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Effects of imperialism in Asia Essay

“What impact did Western imperialism and colonialism have on Asia”

That Colonialism and imperialism played a significant role in shaping the modern world and particularly Asia is a prudent judgment. Colonialism is “a policy in which a country rules other nations and develops trade for its own benefit” and “the extension of power or authority over others in the interests of domination” (2004). ‘The West’, which refers to the societies of Europe and their genealogical, colonial, and philosophical descendants. Spain, France, Britain, Canada, and the United States of America are some examples of Western societies.

These countries have spread their influence and hegemony over other nations for centuries; shaping today’s North America, Central-America, South America, Africa, Oceana, and Asia (Western Society, 2004). Indochina is a region that today we would consider as Southeast Asia, comprised of Laos, Cambodia, and Vietnam (Indochina, 2001). Its most recent and most important contact with the West came from France and America. The West had a negative impact on Indochina because its influence damaged Southeast Asia’s system of government, destroyed and diluted the indigenous culture, caused many people to lose their lives and liberty, and set the course for future economic depressions and poverty.


Under French colonisation, the Indochinese political structure went into shambles (Hammer, 1966). The puppet governments installed after French colonization were “repressive, totalitarian, and corrupt which meant that age old traditional and cultural monarchies were replaced by despots under French influence. In little time, each country lost its own unique identity; Laos, Cambodia, and Vietnam disappeared off maps and were replaced simply by ‘French Indochina’ (Vietnam War, 2004). Only French-speaking or French-educated people were allowed to gain high positions in government, while others were treated as second-class citizens and toiled in the fields.

Opposition to these policies was punishable by exile or imprisonment. This system of government ensured absolute French political control over Indochina’s administration and contributed to lost initiative among the working class people (Hammer, 1966). This system would dominate for about a hundred years, suppressing regular riots and movements undertaken by the Indochinese people. As time went on, communism’s appeal grew stronger as the repressed saw a light in forms of promised equality, housing, education, money, and better jobs (Vietnam War, 2004).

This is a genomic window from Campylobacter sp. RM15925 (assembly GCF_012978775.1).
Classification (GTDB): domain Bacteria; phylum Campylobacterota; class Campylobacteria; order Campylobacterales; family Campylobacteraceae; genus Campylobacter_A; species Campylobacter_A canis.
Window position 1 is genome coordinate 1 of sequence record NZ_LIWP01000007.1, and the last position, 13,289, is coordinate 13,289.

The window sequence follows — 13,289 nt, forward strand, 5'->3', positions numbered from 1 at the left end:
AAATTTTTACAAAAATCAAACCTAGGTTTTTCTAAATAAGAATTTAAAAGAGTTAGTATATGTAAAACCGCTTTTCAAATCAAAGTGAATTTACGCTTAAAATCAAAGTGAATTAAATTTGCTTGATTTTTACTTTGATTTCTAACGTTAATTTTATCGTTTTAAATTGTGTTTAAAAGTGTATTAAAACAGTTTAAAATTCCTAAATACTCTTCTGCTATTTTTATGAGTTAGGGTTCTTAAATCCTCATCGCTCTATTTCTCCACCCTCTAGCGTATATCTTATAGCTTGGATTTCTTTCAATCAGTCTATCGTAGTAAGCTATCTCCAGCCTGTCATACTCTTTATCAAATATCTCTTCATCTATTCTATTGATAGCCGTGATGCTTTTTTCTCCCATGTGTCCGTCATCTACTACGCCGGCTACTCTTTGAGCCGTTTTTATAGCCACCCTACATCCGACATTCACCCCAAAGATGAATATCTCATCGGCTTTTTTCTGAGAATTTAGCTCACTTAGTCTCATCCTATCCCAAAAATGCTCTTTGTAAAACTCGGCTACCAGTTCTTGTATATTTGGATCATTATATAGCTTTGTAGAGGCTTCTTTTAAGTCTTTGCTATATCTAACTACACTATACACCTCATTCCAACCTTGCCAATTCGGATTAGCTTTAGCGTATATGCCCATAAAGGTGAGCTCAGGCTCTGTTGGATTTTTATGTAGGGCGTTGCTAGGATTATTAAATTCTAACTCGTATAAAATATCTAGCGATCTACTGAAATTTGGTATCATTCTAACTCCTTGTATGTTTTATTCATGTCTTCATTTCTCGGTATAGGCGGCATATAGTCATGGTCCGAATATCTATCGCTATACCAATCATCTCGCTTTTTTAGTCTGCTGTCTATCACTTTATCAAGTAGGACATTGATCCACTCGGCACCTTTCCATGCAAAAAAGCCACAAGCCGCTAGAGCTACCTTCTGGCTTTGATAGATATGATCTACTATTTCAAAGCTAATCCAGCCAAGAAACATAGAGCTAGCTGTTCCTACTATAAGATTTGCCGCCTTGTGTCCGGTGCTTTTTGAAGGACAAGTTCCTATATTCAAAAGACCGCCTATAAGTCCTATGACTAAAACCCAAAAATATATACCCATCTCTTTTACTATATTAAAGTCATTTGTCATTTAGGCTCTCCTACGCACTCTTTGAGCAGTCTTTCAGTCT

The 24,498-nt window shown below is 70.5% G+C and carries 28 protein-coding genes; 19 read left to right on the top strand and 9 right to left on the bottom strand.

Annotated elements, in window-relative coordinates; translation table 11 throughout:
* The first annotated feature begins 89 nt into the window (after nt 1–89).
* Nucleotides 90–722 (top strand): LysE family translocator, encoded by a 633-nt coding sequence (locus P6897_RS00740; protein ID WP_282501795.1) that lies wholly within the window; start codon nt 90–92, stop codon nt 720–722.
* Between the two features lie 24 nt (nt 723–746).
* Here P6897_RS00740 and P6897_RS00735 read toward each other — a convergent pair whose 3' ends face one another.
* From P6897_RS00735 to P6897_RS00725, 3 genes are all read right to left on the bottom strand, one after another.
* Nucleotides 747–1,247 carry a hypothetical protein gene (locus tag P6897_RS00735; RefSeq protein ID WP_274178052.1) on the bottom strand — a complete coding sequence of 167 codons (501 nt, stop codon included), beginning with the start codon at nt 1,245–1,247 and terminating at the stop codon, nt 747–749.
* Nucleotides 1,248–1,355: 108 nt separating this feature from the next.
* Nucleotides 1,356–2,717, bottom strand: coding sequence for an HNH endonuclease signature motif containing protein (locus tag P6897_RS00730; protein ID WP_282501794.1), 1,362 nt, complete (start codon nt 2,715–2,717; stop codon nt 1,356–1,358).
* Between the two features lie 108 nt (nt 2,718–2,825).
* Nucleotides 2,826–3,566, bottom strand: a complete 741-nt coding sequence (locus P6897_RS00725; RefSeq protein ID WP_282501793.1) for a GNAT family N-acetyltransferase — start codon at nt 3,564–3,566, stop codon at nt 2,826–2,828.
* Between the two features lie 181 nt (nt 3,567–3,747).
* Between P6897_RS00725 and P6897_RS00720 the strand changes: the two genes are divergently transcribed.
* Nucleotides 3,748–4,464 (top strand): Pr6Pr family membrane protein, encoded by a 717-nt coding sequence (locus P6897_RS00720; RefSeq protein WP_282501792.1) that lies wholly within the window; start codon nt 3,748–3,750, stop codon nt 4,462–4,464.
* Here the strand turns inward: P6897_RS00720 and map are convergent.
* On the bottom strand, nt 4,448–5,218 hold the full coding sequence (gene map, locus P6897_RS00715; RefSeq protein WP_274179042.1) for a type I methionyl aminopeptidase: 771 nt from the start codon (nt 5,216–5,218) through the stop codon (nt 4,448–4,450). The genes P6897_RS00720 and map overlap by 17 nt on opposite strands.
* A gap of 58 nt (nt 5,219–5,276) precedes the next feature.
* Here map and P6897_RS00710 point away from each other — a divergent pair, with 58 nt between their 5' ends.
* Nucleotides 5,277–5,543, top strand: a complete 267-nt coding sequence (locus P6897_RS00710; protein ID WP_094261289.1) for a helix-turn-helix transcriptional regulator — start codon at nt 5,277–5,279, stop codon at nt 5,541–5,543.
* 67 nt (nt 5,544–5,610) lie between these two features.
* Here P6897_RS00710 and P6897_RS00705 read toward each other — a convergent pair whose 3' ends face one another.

Culture was also affected. Before French colonization, Vietnam was China’s ‘sphere of influence’. After French colonization, however, Vietnam was torn between two spheres of influence, Chinese and French. The French also imposed their influence on Laos and Cambodia. As a result, many Indochinese people became confused. They did not know whether they should embrace the new forceful French influence, or try to live their shattered pre-existing lifestyle in secrecy (Vietnam War, 2004). Hammer states, “the widely diffused Chinese educational system, teaching history and morality as well as language, which linked Vietnam with its past, was abolished.” (1966, p.63). The French did whatever they could to stuff their culture down the throats of the people of Indochina; one strategy was manipulating the education system.

They implemented a policy where all public secondary education would be taught in French, not the native language of the people (Clayton, 2002). Since the beginning, France had plans to seed their culture in Indochina. Even before colonization of Indochina, French missionaries were sent around the world to spread the French culture through mission civilisatrice (civilizing mission). This policy affirmed that it was France’s “duty to spread the ways of the superior beings to inferior beings with inferior ways of living” (Ty, n.d., para.17). In addition to implementing new policies and changing existing ones, assimilation was another method of cultural dominance. The French were not hesitant to intermix with Indochinese women and assimilate them and their children to adhere to Western ways of life (Vietnam War, 2004).